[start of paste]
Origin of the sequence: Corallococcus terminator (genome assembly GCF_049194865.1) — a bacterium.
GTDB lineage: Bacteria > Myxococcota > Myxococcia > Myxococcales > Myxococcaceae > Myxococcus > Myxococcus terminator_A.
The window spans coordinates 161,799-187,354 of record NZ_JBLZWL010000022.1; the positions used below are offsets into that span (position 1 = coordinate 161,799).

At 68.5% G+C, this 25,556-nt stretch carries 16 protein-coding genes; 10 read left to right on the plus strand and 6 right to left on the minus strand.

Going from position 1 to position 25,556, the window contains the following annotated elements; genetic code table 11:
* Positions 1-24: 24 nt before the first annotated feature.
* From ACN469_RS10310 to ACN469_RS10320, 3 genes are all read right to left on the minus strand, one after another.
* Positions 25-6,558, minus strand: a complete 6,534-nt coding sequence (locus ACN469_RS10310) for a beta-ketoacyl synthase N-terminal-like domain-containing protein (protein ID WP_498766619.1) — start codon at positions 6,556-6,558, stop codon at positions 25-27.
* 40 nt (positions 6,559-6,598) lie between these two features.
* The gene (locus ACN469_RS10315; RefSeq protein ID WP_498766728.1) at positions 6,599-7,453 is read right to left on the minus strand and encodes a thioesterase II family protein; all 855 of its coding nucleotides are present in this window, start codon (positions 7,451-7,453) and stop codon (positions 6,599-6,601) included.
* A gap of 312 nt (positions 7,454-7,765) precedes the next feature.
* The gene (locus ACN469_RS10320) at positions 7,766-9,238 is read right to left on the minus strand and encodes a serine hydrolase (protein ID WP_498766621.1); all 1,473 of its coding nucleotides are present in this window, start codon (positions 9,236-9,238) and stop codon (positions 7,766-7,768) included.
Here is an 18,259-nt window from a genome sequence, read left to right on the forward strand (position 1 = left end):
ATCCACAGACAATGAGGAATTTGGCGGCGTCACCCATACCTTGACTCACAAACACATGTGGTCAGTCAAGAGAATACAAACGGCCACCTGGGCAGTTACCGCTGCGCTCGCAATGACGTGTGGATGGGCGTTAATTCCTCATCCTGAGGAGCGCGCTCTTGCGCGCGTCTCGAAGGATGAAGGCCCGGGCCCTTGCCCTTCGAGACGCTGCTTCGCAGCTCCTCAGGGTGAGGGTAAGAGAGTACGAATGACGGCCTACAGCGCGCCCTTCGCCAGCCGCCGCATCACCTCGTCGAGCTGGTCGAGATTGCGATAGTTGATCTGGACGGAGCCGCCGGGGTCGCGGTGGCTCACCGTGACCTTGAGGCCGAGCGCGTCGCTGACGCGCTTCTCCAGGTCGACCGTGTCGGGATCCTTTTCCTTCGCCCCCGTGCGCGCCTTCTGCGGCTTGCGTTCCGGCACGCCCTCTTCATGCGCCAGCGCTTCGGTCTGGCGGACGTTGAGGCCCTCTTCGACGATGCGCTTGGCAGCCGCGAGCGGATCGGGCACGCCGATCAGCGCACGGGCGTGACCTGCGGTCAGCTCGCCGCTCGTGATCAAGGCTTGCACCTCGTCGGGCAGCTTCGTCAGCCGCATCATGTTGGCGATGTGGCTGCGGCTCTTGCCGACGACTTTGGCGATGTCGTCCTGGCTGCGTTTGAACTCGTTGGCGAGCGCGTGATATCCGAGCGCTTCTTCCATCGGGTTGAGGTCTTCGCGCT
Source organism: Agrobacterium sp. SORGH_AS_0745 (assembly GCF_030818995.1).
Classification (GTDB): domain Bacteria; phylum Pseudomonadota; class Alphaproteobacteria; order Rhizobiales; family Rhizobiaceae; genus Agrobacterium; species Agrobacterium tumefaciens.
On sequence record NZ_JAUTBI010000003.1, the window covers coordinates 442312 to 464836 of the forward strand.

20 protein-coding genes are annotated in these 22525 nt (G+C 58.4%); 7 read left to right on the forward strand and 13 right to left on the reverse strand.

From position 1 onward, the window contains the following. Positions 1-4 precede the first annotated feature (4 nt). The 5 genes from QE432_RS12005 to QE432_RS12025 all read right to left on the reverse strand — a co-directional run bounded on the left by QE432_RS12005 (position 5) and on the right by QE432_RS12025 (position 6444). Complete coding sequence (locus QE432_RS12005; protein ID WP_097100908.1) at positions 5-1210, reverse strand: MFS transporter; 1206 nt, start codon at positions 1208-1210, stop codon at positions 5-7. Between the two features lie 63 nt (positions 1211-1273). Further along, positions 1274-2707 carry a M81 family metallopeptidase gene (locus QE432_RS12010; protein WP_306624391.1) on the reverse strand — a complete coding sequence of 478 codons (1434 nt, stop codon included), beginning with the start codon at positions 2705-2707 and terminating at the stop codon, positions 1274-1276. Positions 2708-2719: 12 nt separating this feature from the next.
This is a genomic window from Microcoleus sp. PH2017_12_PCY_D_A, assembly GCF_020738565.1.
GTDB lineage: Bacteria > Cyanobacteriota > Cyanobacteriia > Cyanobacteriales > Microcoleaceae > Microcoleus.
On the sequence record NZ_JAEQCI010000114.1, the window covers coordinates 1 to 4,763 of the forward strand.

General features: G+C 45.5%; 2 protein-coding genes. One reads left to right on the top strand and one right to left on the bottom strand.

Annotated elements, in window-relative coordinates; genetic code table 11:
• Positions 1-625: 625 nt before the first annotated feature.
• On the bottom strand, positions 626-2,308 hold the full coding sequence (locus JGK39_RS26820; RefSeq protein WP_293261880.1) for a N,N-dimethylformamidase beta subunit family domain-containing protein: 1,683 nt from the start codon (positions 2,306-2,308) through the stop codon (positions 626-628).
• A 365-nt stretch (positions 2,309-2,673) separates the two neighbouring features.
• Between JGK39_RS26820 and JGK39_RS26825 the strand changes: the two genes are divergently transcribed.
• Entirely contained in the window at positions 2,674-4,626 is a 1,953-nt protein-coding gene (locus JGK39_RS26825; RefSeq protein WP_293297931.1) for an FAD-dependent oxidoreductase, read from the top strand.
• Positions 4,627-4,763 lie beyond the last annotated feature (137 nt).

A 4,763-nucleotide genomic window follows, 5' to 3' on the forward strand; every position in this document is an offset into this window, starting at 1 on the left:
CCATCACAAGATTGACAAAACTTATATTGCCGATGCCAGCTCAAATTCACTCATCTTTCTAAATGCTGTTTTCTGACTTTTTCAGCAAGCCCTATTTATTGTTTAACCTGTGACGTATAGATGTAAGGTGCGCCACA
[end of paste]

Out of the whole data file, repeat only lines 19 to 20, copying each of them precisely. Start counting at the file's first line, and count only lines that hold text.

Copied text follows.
From position 1 onward, the window contains the following. Positions 1-4 precede the first annotated feature (4 nt). The 5 genes from QE432_RS12005 to QE432_RS12025 all read right to left on the reverse strand — a co-directional run bounded on the left by QE432_RS12005 (position 5) and on the right by QE432_RS12025 (position 6444). Complete coding sequence (locus QE432_RS12005; protein ID WP_097100908.1) at positions 5-1210, reverse strand: MFS transporter; 1206 nt, start codon at positions 1208-1210, stop codon at positions 5-7. Between the two features lie 63 nt (positions 1211-1273). Further along, positions 1274-2707 carry a M81 family metallopeptidase gene (locus QE432_RS12010; protein WP_306624391.1) on the reverse strand — a complete coding sequence of 478 codons (1434 nt, stop codon included), beginning with the start codon at positions 2705-2707 and terminating at the stop codon, positions 1274-1276. Positions 2708-2719: 12 nt separating this feature from the next.
This is a genomic window from Microcoleus sp. PH2017_12_PCY_D_A, assembly GCF_020738565.1.